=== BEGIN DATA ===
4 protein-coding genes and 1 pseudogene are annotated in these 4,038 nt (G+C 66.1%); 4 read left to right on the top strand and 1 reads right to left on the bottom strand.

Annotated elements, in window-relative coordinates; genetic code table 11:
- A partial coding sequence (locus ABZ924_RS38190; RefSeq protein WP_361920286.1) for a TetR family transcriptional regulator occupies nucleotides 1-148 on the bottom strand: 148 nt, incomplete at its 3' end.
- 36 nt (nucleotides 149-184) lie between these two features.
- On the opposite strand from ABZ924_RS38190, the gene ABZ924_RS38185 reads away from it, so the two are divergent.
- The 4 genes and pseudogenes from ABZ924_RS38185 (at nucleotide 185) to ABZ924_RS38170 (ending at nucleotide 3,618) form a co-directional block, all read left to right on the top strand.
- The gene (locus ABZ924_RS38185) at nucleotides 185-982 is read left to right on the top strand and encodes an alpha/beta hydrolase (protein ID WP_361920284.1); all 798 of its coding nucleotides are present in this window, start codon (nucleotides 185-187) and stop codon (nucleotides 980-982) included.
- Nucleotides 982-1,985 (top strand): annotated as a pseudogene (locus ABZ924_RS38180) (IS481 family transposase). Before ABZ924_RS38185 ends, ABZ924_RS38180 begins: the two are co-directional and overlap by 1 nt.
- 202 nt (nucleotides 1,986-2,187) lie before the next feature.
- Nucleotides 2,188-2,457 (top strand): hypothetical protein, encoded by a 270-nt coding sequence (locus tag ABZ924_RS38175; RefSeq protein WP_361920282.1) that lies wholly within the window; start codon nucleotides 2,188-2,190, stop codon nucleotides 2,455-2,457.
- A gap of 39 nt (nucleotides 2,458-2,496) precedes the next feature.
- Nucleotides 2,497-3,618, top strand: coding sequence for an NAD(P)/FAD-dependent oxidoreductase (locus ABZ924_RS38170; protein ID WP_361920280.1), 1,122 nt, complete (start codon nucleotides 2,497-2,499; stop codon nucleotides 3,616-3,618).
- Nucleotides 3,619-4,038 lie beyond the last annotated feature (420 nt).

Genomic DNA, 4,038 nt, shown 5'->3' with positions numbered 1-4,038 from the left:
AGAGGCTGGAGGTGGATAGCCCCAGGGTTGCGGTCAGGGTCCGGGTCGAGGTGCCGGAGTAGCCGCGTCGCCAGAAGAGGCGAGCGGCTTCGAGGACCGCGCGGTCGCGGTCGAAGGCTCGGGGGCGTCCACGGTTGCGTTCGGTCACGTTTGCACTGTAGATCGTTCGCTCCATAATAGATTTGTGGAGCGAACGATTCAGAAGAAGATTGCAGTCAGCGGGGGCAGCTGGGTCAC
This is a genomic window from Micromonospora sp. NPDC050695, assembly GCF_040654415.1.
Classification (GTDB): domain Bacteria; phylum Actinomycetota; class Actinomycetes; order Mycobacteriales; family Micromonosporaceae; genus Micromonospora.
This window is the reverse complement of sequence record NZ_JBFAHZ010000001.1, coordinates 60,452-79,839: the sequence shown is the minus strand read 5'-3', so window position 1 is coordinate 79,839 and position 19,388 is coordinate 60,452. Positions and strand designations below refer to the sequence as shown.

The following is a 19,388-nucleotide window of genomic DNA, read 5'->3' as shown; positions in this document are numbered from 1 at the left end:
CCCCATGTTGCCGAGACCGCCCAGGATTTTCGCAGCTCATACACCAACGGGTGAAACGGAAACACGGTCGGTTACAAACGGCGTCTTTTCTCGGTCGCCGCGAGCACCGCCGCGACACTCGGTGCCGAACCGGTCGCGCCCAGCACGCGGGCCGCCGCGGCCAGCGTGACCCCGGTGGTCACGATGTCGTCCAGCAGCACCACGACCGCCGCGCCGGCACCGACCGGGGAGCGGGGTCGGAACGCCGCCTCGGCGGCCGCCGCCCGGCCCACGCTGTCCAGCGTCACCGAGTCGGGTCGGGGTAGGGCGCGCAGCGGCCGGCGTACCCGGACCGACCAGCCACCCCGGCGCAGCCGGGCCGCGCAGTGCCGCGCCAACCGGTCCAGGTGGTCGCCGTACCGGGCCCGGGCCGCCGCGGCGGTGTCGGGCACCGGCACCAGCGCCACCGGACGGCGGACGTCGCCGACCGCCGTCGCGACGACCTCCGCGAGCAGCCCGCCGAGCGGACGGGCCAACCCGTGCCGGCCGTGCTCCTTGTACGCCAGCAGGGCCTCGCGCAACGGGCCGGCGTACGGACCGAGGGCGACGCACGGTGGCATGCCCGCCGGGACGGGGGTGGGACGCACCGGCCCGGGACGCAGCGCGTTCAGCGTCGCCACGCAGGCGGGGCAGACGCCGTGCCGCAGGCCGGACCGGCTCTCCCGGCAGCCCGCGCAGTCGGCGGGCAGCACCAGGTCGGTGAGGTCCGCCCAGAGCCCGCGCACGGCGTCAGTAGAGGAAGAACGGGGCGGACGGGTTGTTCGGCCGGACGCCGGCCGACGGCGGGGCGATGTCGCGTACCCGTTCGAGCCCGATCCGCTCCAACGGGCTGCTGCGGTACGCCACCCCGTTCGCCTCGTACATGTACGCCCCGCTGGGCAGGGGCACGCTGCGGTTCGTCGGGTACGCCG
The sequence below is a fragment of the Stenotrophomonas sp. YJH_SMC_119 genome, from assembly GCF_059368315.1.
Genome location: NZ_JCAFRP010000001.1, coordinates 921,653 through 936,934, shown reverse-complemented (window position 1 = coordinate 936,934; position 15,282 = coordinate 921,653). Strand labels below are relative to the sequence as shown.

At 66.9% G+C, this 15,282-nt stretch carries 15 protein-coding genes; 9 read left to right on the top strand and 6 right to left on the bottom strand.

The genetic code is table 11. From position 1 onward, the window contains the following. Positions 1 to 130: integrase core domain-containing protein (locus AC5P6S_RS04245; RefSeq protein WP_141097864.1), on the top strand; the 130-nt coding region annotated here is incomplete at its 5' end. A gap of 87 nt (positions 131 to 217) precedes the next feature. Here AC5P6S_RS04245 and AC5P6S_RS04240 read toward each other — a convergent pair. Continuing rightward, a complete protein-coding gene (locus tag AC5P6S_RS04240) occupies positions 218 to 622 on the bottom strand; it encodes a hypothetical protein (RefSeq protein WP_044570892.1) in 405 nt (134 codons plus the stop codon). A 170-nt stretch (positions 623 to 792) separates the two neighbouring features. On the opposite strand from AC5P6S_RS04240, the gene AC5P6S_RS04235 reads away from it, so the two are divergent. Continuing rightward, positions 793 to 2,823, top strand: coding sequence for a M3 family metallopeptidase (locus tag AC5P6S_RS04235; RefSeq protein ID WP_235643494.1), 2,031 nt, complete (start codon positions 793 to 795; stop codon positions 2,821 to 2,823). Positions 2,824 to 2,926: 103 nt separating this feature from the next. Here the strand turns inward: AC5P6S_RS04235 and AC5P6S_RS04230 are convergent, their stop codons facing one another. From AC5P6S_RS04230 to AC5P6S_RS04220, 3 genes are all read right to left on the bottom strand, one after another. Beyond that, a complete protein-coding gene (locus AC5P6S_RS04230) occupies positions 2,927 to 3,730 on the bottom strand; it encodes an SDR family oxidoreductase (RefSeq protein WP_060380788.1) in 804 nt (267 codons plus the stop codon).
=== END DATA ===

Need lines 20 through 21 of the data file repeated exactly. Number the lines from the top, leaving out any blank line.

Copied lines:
CCCCATGTTGCCGAGACCGCCCAGGATTTTCGCAGCTCATACACCAACGGGTGAAACGGAAACACGGTCGGTTACAAACGGCGTCTTTTCTCGGTCGCCGCGAGCACCGCCGCGACACTCGGTGCCGAACCGGTCGCGCCCAGCACGCGGGCCGCCGCGGCCAGCGTGACCCCGGTGGTCACGATGTCGTCCAGCAGCACCACGACCGCCGCGCCGGCACCGACCGGGGAGCGGGGTCGGAACGCCGCCTCGGCGGCCGCCGCCCGGCCCACGCTGTCCAGCGTCACCGAGTCGGGTCGGGGTAGGGCGCGCAGCGGCCGGCGTACCCGGACCGACCAGCCACCCCGGCGCAGCCGGGCCGCGCAGTGCCGCGCCAACCGGTCCAGGTGGTCGCCGTACCGGGCCCGGGCCGCCGCGGCGGTGTCGGGCACCGGCACCAGCGCCACCGGACGGCGGACGTCGCCGACCGCCGTCGCGACGACCTCCGCGAGCAGCCCGCCGAGCGGACGGGCCAACCCGTGCCGGCCGTGCTCCTTGTACGCCAGCAGGGCCTCGCGCAACGGGCCGGCGTACGGACCGAGGGCGACGCACGGTGGCATGCCCGCCGGGACGGGGGTGGGACGCACCGGCCCGGGACGCAGCGCGTTCAGCGTCGCCACGCAGGCGGGGCAGACGCCGTGCCGCAGGCCGGACCGGCTCTCCCGGCAGCCCGCGCAGTCGGCGGGCAGCACCAGGTCGGTGAGGTCCGCCCAGAGCCCGCGCACGGCGTCAGTAGAGGAAGAACGGGGCGGACGGGTTGTTCGGCCGGACGCCGGCCGACGGCGGGGCGATGTCGCGTACCCGTTCGAGCCCGATCCGCTCCAACGGGCTGCTGCGGTACGCCACCCCGTTCGCCTCGTACATGTACGCCCCGCTGGGCAGGGGCACGCTGCGGTTCGTCGGGTACGCCG
The sequence below is a fragment of the Stenotrophomonas sp. YJH_SMC_119 genome, from assembly GCF_059368315.1.